Background: Myasthenia gravis (MG) is an organ-specific autoimmune disease characterized by autoantibody-mediated impairment of skeletal muscle neuromuscular transmission. MG causes significant morbidity and even mortality. We studied the long-term clinical outcome of generalized MG (gMG) patients.
Methods: Records of Chinese gMG patients managed in Queen Mary Hospital from 1997 to 2012 were reviewed. Clinical, serological and radiological characteristics were studied for independent predictors of good long-term clinical outcome.
Results: A total of 123 Chinese gMG patients were studied. Their mean onset age was 44.8 years (range 7-83 years), 87 (70.7%) were female, and median follow-up duration was 114 months (interquartile range 67-188 months). Thymoma were detected in 45 patients (36.6%). Acetylcholine receptor autoantibodies were detected in 99 patients (87.6%). Ninety-three patients (75.6%) received immunosuppressant therapy (corticosteroid 75.6%, azathioprine 58.5%, mycophenolate mofetil 5.7%, cyclosporin 5.7%) and 77 (62.6%) received thymectomy. Thirty-five (28.5%) patients experienced MG crisis and two died. Ninety-six (78.0%) patients had good outcome defined by Myasthenia Gravis Foundation of America (MGFA) post-intervention status (PIS) of complete stable remission (CSR), pharmacological remission (PR) or minimal manifestation (MM) at latest follow-up, whereas 24 patients (19.5%) had intermediate outcome defined by MGFA PIS of Improved (I); 3 patients (2.4%) had poor prognosis defined by MGFA PIS of unchanged (U), worse (W), exacerbation (E) or died of MG (D). Azathioprine therapy was the only independent predictor of good outcome (OR 3.57, 95% CI 1.05-12.10, p=0.042).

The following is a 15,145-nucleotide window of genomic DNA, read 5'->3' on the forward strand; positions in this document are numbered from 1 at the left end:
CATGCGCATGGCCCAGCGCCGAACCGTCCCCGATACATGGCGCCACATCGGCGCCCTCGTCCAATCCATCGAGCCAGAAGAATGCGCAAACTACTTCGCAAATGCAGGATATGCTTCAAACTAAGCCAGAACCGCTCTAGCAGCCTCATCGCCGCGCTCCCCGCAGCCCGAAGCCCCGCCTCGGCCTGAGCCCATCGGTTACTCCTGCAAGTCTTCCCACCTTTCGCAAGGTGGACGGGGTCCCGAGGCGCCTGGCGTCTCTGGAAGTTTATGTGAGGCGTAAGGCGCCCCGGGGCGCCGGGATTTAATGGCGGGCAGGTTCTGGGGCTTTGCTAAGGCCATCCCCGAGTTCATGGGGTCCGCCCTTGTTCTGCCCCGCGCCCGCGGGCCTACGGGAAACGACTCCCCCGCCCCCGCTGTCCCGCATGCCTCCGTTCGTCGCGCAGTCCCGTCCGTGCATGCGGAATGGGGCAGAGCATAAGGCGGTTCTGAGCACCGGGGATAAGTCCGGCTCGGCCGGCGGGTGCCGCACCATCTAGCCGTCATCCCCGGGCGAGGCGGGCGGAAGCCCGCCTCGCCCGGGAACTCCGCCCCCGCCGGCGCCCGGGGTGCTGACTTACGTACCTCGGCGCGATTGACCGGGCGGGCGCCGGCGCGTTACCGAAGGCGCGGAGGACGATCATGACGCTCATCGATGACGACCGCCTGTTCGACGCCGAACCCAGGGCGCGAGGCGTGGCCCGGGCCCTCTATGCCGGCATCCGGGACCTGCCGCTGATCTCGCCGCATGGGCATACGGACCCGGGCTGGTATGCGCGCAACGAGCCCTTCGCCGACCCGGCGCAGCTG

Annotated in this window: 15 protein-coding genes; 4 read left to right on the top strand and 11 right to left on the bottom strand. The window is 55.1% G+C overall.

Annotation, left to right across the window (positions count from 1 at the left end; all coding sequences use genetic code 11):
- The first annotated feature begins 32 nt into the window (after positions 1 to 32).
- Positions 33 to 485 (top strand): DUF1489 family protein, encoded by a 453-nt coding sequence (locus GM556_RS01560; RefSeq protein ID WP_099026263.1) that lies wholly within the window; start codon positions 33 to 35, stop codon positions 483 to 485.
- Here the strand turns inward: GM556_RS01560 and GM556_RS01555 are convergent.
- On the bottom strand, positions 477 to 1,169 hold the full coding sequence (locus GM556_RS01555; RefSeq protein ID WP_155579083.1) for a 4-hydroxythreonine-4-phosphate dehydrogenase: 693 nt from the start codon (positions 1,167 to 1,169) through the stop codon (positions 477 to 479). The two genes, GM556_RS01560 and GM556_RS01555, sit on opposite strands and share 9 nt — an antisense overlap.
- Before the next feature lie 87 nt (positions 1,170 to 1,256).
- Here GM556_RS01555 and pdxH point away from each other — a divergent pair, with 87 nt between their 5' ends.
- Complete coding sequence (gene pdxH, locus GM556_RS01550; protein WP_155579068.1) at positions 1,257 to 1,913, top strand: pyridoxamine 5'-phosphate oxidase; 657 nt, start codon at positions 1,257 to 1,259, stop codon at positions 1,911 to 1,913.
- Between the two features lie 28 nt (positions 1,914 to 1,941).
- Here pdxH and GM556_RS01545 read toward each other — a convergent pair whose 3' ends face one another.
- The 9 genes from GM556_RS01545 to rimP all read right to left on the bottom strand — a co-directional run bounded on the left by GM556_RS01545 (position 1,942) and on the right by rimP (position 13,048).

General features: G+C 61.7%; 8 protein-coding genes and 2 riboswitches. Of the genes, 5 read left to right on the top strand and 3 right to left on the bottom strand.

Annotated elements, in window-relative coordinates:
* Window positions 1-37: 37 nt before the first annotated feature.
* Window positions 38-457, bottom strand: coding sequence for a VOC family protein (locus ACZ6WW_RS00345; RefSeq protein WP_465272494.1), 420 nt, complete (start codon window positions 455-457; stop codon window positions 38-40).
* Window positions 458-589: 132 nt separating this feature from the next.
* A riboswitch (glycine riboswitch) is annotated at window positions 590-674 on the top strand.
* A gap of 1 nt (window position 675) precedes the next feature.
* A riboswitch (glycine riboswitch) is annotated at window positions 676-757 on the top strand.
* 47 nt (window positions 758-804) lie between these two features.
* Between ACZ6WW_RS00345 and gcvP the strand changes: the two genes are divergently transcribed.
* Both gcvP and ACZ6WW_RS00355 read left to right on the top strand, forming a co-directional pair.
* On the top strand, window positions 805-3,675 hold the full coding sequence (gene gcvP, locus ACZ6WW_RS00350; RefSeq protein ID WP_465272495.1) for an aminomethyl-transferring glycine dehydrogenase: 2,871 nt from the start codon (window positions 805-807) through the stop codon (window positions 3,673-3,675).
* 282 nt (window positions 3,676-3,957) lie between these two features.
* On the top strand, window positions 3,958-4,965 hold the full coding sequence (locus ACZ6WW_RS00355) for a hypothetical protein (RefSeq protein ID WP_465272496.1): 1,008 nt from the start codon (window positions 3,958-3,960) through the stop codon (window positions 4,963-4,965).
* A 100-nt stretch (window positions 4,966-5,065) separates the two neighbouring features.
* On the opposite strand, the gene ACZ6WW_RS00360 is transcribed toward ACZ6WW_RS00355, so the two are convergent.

Conclusion: 78.0% of gMG patients had good long-term clinical outcome. Azathioprine therapy independently predicted good clinical outcome.
Keywords: Acquired myasthenia gravis; Autoimmune; Azathioprine; Clinical outcome; Immunosuppressant therapy.
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